Delaware Aglands

Delaware Aglands' August 2022 round preserved 3,827 acres on 54 farms.

Remember the old Joni Mitchell song lyrics, “They paved paradise and they put up a parking lot?” Well, in that number, “They took all the trees, and put them in a tree museum,” and if progress continues unabated in Delaware, this paradise might well become museum-worthy.

Delaware is expected to “pave over” 65,100 acres of farmland — the equivalent of losing 300 farms — in the next few years.

“Agland” is the term for these rich pastures, and agricultural properties near low-density residential development are eight times more likely to be developed.

The Center for the Inland Bays hosted its Citizen Advisory Café on Thursday evening, Feb. 16, in the center’s office at the Indian River Inlet on the Rehoboth Bay.

Jimmy Kroon, chief administrator at the Delaware Department of Agriculture, manages the state’s farmland preservation and talked about preservation. Elena Stewart, who is with the USDA and talked about its Natural Resource Conservation Program, joined the discussion. She is the agriculture conservation easement manager working in Dover. Michelle Schmidt, the CIB director of conservation and watershed planning, helped moderate and bring local color to the panel.

Christophe Tulou, executive director of the CIB, started the discussion by focusing on Infrastructure Act, Inflation Reduction Act and EPA resources as funding opportunities for the region to preserve open space.

“I would note that the IRA is really a clean-energy legislation that will make us all more climate-ready.”

Tulou said the Environmental Protection Agency has about $23 billion budgeted to deploy, and agricultural best-management practices and land use are “part of the solution to sequester carbon.”

“Let’s keep the carbon in our soils,” said Tulou, who was the secretary of DNREC when CIB was first established in 1994. “Next year will be our 30th anniversary, and we are focused on what we want to accomplish in the future.”

“We are seeing an all-around assault” on open space “from the ocean, storms and the rising inland waters, and the best line of our defense is our inland bays,” he added. “The bays are our best protection here in Eastern Sussex County.”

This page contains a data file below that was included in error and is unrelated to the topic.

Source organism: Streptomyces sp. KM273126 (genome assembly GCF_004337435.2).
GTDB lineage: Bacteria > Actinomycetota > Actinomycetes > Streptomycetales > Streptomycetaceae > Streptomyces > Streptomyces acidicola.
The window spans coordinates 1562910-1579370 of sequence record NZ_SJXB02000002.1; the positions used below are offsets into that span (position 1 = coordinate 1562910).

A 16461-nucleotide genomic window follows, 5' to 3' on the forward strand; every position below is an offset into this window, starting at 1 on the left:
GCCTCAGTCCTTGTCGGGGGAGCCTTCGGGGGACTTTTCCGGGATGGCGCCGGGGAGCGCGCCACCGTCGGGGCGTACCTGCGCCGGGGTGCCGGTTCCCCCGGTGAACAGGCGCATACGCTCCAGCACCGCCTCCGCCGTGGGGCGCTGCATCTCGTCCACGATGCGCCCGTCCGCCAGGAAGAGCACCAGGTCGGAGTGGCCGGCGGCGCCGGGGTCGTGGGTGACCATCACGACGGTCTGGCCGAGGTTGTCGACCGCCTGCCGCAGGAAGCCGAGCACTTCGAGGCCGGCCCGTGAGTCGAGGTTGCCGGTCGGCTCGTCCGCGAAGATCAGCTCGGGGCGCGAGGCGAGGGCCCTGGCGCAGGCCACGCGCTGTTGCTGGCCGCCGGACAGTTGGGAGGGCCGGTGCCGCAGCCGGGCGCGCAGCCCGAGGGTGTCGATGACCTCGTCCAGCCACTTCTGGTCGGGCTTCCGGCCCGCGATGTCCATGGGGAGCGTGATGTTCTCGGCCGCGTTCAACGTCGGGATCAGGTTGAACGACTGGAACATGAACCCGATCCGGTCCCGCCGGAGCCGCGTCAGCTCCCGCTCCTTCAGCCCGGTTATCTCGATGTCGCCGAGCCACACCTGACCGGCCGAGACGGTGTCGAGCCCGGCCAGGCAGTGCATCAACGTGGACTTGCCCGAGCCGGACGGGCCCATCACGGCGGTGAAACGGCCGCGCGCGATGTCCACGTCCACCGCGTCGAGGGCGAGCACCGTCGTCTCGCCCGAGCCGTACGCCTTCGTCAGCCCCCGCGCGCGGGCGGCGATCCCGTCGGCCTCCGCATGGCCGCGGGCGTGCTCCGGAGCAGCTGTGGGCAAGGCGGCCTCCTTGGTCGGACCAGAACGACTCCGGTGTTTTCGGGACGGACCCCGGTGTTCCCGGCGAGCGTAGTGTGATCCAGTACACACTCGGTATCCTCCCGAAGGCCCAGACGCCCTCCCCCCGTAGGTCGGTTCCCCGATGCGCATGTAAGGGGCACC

Kroon manages a Delaware Agriculture Department staff of some 170 people and is currently seeking a GIS specialist to manage Delaware’s farmland preservation program. The group has worked to preserve 1,179 farms since its inception — the equivalent of 11,000 acres of land, and provided permanent protection to 41,000 acres of forests. Kroon said the farmland preservation team has paid $18 million in easement dollars on 71 farms just in the area comprising the Sussex County inland bays region, locally.

“There are a great many climate benefits from farmland preservation,” Kroon said. “We can sequester carbon in the soil. Owners of preserved lands are two to three times more likely to implement these conservation practices and additional conservation on their lands.”

Farming in Delaware is a big business. In fact, it is the state’s No. 1 industry, creating 65,000 jobs. That means 1 in every 8 positions in Delaware is in the agricultural sector. Farming makes use of 525,000 acres of property, and agriculture has an economic valuation of $8.9 billion.

“We see ag everywhere — but not just in dollars and jobs,” said Kroon. He recounted that there are 2,300 family farms in the state, and “We did a record year of sales locally of some $3.7 million in direct food sales, including our farmers’ markets.”

However, Delaware also ranks fourth in the U.S. in loss of its pastural lands, losing 5.8 percent of farms to development.

“We are fourth in percentage of agricultural lands lost, from 2001 to 2016.”

The Agland Preservation Act of 1995 enabled permanent easements to protect farms. The first easement was actually land donated to the State. The Agland Preservation Foundation has its own board of directors and farmers and other landowners can sign-up through their preservation districts.

“Farm owners sign up and declare their land has to remain a farm,” said Kroon. “Easements are selected through a bid process for permanent purchase. We are appraising 360 farms in 2023.”

Delaware’s farmland preservation team receives bids from the landowners in a type of reverse auction bid process. The fair market value of the land is established, along with the agricultural production value, and the difference between these values is the appraisal for the easement.

“Owners submit offers to us, and we select their farms for easement protection,” said Kroon. “It removes all the politics about who is getting paid” to preserve. In 2023, the DDA received $20 million from its easement campaign, which kicked-off at the Delaware State Fair.

“We received 104 new applications this year, of the 360 total farms,” said Kroon, explaining that an easement is an “interest in the property. We don’t own it, because it is staying private.”

“The land must remain in some type of agricultural production,” said the chief administrator. “We are competing with developers for these lands. However, people here in this region are willing to put the money into protection.”

He said roughly 7,300 acres of farmland will be preserved with easements in this region.

Staff Reporter

Mike has bachelor’s and master’s degrees in journalism from Northwestern and is a 25-year member of the National Press Club. He has won four national writing awards for editorial work. He is a native of McLean, Va., and lives in Millville.